If you manage one new-product project, it seems less risky to develop a “me-too.” But if you manage a business brimming with “me-too” and incremental new products, you’ll slide into commoditization with its death spiral. Very risky. So make sure your portfolio has enough products that will deliver significant value to your customers.
Read more in this free white paper, Innovating in Unfamiliar Markets (page 3).
Lean Startup methodology refers to “Leap of Faith Assumptions,” and recommends testing assumptions with customers at the first opportunity. For B2B, this “first opportunity” to learn comes before a prototype is created… through VOC interviews to mine the foresight of knowledgeable customers. Don’t miss this B2B adjustment to Lean Startup.
Read more in this white paper, Lean Startup for B2B (page 6).
Read how great business leaders drive organic growth by shifting their balance in four areas: 1) Your job: from interior decorator to builder. 2) Your goal: from shareholder wealth to organic growth. 3) Your time horizon: from current year to the future. 4) Your focus: from results to capabilities. ... Read More
Avoid “technology push.” But should you just leave your technology quivering on the lab bench? Hardly. Conduct customer interviews without mentioning your technology. If customer outcomes match your technology… wonderful! Otherwise, look for different technology (for this market), or look for another market (for this technology).
More in article, Should You Develop New Products like Steve Jobs? (Originally published in B2B Organic Growth newsletter).
AIM pioneered taking notes so B2B customers can see them. This helps in 5 ways: 1) real-time correction, 2) idea “spring-boarding,” 3) customer prioritization, 4) no transcribing later, and 5) customer engagement. ... Read More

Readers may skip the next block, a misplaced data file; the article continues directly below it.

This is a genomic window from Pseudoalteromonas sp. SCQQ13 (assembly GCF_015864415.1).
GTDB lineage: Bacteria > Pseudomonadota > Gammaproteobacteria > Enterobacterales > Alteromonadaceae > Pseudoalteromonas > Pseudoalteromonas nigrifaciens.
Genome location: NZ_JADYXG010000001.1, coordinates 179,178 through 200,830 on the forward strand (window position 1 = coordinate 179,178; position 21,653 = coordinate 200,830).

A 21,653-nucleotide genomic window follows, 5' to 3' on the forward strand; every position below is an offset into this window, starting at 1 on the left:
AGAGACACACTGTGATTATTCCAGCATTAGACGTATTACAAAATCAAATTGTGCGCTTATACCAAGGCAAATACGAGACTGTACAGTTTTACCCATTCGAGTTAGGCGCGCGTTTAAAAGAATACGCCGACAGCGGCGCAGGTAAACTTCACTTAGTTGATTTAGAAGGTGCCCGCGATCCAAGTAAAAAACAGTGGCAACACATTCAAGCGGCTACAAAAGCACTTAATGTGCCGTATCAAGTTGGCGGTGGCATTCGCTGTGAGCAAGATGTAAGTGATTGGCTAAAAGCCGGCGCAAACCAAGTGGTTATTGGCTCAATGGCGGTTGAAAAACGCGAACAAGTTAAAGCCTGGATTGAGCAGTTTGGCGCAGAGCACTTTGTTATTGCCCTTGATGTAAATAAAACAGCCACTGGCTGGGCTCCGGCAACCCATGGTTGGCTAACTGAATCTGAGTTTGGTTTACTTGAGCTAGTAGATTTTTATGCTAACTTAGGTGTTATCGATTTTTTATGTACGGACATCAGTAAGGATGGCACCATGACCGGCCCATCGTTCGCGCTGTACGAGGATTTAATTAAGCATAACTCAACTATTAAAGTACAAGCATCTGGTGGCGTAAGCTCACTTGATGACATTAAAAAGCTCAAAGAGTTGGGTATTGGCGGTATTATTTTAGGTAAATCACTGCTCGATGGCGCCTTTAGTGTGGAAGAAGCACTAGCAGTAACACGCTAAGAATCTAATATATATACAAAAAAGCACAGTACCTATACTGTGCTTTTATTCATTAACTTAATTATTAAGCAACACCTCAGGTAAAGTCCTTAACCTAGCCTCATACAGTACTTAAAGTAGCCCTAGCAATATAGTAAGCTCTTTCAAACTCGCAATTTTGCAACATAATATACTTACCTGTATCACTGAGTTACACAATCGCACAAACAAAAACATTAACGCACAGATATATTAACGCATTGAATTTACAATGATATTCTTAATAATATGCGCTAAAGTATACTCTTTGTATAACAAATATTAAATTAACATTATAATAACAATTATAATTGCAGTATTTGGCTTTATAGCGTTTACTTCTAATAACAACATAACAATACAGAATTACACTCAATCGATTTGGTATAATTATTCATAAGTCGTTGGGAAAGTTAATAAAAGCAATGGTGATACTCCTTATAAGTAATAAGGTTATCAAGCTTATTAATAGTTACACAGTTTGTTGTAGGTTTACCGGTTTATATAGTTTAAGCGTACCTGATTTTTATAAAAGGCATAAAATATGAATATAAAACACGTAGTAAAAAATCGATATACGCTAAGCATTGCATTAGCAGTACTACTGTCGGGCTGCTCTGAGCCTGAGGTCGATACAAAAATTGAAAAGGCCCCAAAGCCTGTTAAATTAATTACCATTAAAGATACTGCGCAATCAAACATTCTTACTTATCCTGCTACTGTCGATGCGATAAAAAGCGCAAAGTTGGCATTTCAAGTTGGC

Donald Rumsfeld described “unknown unknowns,” but B2B innovators, marketers and new product developers should also consider the dangers of untrue beliefs. It’s quite destructive when we build business cases, draft risk assessments, and plan projects on the basis of something that simply isn’t true. ... Read More
Companies that want differentiated products often behave the same as competitors. They can’t say, “Our R&D staff is 20% smarter than competitors’, so our products usually win.” But they could win by understanding customer needs better than competitors… letting them “aim” their R&D brainpower much better. Be different to differentiate.
More in article, Do You Really Interview Customers?
Here’s the logic: You want profitable, sustainable growth. The only way to achieve this growth is through customer value creation. And all value creation comes from improving important, unmet customer outcomes. So, the better you understand customer outcomes, the better your growth can be. Are you doing this better than competitors?
More in white paper, Catch the Innovation Wave (page 9).